Leandra’s Law, which went into effect on Nov. 18, 2009, was named in memory of an 11-year-old who was killed due to an adult’s drunk driving. It was part of the New York State Legislature’s response not only to the event but to the trend of alcohol-related car crashes.
Changing laws to make roads safer
The changes to vehicle and traffic law increased the penalties for anyone caught driving while intoxicated. As of Aug. 15, 2010, anyone who is convicted of DWI or DUI is required to have an ignition interlock device on every car that they operate or own. An “ignition interlock” restriction will also be added to the person’s driver’s license.
Once installed, the ignition interlock device has to stay inside the vehicle for a minimum of 12 months. There are some exceptions to this rule, but they have to be permitted formally in court. Even when a person’s license is revoked due to a DUI, the ignition interlock restriction is still added to their license record.
How an ignition interlock device works
This type of device will connect to the ignition system of your vehicle and can detect the presence of alcohol in your breath. Cars with these devices installed cannot be started without an acceptable breath sample. Any alcohol content present in the driver’s breath will prevent the car from starting.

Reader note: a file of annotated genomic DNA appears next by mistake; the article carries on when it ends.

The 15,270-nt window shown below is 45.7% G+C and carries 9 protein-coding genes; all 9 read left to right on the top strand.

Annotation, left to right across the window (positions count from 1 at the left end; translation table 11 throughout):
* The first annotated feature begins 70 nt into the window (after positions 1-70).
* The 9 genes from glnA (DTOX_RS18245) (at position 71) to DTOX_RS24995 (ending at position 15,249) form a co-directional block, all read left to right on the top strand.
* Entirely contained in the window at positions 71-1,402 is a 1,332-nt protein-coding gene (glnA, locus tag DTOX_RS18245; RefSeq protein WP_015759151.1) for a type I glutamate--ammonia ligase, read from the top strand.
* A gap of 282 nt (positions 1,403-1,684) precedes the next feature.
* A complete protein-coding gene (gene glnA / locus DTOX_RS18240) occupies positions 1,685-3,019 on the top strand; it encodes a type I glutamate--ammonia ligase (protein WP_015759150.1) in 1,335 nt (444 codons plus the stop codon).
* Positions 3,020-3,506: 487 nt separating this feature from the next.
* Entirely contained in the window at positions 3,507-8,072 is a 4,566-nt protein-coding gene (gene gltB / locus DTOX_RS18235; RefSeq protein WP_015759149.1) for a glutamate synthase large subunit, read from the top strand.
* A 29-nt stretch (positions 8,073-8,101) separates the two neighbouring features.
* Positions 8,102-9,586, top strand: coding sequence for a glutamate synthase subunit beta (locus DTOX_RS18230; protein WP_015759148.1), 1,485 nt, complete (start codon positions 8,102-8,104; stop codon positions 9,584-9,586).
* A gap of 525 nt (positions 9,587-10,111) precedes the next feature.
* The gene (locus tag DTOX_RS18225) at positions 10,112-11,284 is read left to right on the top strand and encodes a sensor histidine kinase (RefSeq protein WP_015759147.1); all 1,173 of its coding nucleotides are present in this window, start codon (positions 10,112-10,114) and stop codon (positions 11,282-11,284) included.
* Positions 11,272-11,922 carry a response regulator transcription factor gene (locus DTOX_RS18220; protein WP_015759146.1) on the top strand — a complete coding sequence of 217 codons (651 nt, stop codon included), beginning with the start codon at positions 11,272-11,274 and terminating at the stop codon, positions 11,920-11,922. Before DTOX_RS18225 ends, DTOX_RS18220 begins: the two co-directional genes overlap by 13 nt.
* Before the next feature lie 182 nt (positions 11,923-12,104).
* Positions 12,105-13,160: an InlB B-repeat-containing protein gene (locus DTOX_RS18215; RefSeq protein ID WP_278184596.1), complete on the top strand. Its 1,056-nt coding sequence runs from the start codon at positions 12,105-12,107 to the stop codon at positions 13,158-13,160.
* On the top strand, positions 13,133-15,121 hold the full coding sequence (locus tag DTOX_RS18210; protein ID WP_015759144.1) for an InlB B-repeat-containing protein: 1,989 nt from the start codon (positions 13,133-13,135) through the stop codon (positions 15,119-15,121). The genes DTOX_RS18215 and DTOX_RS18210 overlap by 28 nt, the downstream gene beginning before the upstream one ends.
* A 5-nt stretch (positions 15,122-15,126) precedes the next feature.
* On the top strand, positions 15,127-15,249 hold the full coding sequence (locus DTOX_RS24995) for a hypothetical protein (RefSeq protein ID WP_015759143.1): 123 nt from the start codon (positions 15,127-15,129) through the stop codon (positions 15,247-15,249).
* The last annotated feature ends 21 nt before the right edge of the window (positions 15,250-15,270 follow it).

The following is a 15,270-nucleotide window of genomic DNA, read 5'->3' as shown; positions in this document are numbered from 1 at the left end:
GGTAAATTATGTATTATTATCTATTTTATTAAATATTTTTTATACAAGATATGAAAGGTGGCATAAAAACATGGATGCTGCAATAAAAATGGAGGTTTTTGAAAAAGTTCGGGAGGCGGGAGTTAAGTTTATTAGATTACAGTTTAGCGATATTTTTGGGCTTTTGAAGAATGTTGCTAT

Some drivers have reported difficulties when trying to start their car after using an alcohol-heavy mouthwash. If oral hygiene is part of your busy morning routine before leaving for work, you may want to switch to an alcohol-free mouthwash to avoid any holdups.
You don’t want to be in the situation where you have to prove to a machine that you’re sober before you can start up your car. But if you ever do have to deal with an ignition interlock device in your vehicle, you’ll want to understand how they work and what the laws are surrounding them.